AW: Tiffany, the often-rejected daughter, managed to get married recently, and it was unfortunate for her that it was the day after the midterm elections when most, if not all, of Donald Trump’s preferred candidates lost. As we know, Donald Trump doesn’t like to lose. So it kind of cast a pall over the Tiffany celebrations, that otherwise might have been more festive having a growling father-in-law.

JW: So the day after Trump’s big defeat in the midterms was Tiffany’s wedding, and then the day after his fourth indictment, the RICO charges in Georgia, was a big event for Ivanka and Jared. Tell us about that.

AW: That was the bat mitzvah of their eldest daughter, Arabella.

JW: Your favorite?

AW: My personal favorite Trump.

JW: What do we know about Trump’s role in the bat mitzvah? Did he go to the synagogue? 

AW: Trump was startlingly not  present both at the synagogue and at the reception afterward. But he and Melania did throw a birthday party for Arabella beforehand at Mar-a-Lago.

JW: So celebrating on his turf but not on their turf?

AW: Yes, keeping it his own and not participating, if I may say so, in the Jewish portion of the festivities.

JW: So there’s been some more news about Ivanka and Jared since then. She had announced, as you said, that she would not be part of the reelection campaign. At the time she made that announcement, Ron DeSantis was doing really well. He had just been reelected Florida governor by a huge margin. The polls showed him in some places, like in Texas, Republicans preferred DeSantis over Trump by more than 10 points. The Murdoch tabloid said it had a headline that read DeFUTURE, referring to DeSantis. But now some polls show Trump tied with Biden in popular support, which raises a problem for Ivanka and Jared. If he’s elected again, shouldn’t they be part of this? Will they go back to work in the White House?

AW: They want to defend their standing in that machine as opposed to choosing to prioritize their young children and the private life they are creating as a family. What we saw was that that distance could change as the polls changed. Vanity Fair reported that Trump’s mid-July private screening of the notorious child trafficking movie Sound of Freedom, which he gave at his Bedminster Golf Club, and it was a big kind of gala affair, the kind of thing Ivanka doesn’t like to miss, an opportunity for a new gown, et cetera. Then the guest list included the QAnon-promoting star Jim Caviezel and other MAGA figures like Steve Bannon and Kari Lake, but it also included Jared and Ivanka. This was the big news of the evening, that they had come to an event essentially for her father.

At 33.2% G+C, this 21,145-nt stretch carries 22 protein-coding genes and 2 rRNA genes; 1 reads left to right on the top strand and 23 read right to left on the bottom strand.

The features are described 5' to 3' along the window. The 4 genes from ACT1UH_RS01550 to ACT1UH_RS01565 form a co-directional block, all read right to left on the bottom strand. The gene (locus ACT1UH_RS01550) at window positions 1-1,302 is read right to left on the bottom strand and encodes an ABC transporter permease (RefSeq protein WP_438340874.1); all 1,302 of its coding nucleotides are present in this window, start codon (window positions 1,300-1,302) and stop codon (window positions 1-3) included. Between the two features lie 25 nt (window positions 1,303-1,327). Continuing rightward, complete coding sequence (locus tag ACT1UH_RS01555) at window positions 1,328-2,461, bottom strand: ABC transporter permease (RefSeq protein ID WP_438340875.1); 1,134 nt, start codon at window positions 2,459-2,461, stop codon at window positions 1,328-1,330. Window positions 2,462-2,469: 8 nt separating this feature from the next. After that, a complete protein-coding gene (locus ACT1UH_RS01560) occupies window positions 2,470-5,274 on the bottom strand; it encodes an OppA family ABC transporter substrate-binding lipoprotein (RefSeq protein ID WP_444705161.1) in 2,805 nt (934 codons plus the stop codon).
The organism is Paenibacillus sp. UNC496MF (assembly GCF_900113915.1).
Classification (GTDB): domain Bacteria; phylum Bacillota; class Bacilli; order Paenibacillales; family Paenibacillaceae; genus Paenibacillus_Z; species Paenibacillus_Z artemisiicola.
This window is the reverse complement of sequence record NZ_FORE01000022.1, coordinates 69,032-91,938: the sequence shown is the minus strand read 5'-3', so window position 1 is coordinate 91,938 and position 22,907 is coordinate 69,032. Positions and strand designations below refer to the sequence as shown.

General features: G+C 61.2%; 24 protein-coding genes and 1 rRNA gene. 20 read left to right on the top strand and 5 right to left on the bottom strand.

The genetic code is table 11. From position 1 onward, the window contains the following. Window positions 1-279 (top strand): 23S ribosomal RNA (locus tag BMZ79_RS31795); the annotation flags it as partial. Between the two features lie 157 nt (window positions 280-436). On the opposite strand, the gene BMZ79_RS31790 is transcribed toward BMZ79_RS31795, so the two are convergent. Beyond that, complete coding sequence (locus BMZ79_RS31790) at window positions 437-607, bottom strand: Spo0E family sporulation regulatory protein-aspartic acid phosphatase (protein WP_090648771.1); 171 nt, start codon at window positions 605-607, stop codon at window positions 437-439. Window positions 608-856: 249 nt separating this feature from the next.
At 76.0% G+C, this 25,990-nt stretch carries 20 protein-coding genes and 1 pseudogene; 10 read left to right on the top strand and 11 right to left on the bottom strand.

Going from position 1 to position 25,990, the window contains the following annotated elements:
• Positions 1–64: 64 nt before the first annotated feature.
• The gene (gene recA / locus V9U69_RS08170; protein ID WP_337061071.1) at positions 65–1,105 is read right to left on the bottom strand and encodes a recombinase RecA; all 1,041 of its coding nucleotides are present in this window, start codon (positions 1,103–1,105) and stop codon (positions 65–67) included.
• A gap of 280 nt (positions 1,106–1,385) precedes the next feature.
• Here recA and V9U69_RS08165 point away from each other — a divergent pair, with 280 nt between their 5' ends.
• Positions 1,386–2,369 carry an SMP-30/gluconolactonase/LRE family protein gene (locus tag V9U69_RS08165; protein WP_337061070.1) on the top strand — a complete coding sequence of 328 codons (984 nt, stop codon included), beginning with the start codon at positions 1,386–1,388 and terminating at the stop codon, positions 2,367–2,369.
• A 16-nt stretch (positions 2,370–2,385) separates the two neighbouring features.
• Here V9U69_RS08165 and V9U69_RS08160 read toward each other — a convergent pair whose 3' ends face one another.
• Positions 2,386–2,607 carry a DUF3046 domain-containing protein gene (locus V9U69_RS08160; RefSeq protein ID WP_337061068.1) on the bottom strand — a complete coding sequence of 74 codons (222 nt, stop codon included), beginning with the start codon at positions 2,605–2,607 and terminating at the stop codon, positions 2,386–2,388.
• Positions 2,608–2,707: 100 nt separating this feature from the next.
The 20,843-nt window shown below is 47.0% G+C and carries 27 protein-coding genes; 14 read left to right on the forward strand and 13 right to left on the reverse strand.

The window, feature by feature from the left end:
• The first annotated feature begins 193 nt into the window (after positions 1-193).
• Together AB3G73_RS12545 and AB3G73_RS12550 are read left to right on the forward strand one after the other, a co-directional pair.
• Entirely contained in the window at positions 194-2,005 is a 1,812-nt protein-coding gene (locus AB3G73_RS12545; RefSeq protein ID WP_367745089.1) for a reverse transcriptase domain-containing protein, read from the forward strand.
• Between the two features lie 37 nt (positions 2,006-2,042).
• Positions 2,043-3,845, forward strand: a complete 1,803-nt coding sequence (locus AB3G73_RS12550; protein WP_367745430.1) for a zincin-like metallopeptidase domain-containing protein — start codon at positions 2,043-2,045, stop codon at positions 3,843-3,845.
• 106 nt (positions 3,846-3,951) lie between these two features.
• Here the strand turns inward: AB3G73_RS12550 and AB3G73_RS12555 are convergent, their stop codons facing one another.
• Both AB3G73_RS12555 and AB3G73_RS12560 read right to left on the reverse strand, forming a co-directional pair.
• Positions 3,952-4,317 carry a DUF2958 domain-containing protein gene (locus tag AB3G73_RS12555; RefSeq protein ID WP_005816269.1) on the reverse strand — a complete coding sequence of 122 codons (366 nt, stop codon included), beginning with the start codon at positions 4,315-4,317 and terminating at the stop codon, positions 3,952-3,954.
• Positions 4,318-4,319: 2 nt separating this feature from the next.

JW: What was the speculation in Vanity Fair about why this would be an important step for Jared as well as Ivanka?

AW: Jared is very concerned about guarding his standing in the Middle East after he made peace in the Middle East, according to him. He then left the White House, and after they left power, he received a $2 million invest–

JW: $2 billion.

AW: I always forget Middle East standards. Million, it is $2 billion from Mohammed bin Salman, who is the head of Saudi Arabia, and what kind of investment you’d like to see continuing to come in. So if Trump is in the White House, it would be shocking to all Trump watchers if Jared could possibly keep a decent distance from that pattern.

JW: Bringing it up to the present, the news last week was that Melania was privately, “seething in fury,” over a social media post of Donald’s. Tell us about that.

AW: His organization posted a photo of Barron behind a debate podium with the caption, “In an effort to level the playing field, Barron Trump will debate Joe Biden.” The post got nearly 20,000 likes, and it made Melania furious because she and Donald have a longstanding agreement to keep Barron out of the public eye as much as possible. This seemed a clear violation. He’s 17 years old. An unnamed insider told the website RadarOnline that Melania has been incredibly protective of Barron and has told Donald she won’t stand for him to be exploited by anyone, including his father. He made a promise to protect their son, and he broke it. This source goes on to say there’s a good chance she won’t forgive him, and the next time we see them together, it may be in divorce court. In fact, the last time she appeared with him was at the birthday party before the bat mitzvah.

JW: So there’s talk about Melania divorcing Donald Trump. I guess we all need a divorce from Donald Trump—and Melania points the way. Amy Wilentz. Thank you, Amy. It’s great to have you back on the show.

AW: Thanks, Jon.

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Jon Wiener is a contributing editor of The Nation and co-author (with Mike Davis) of Set the Night on Fire: L.A. in the Sixties.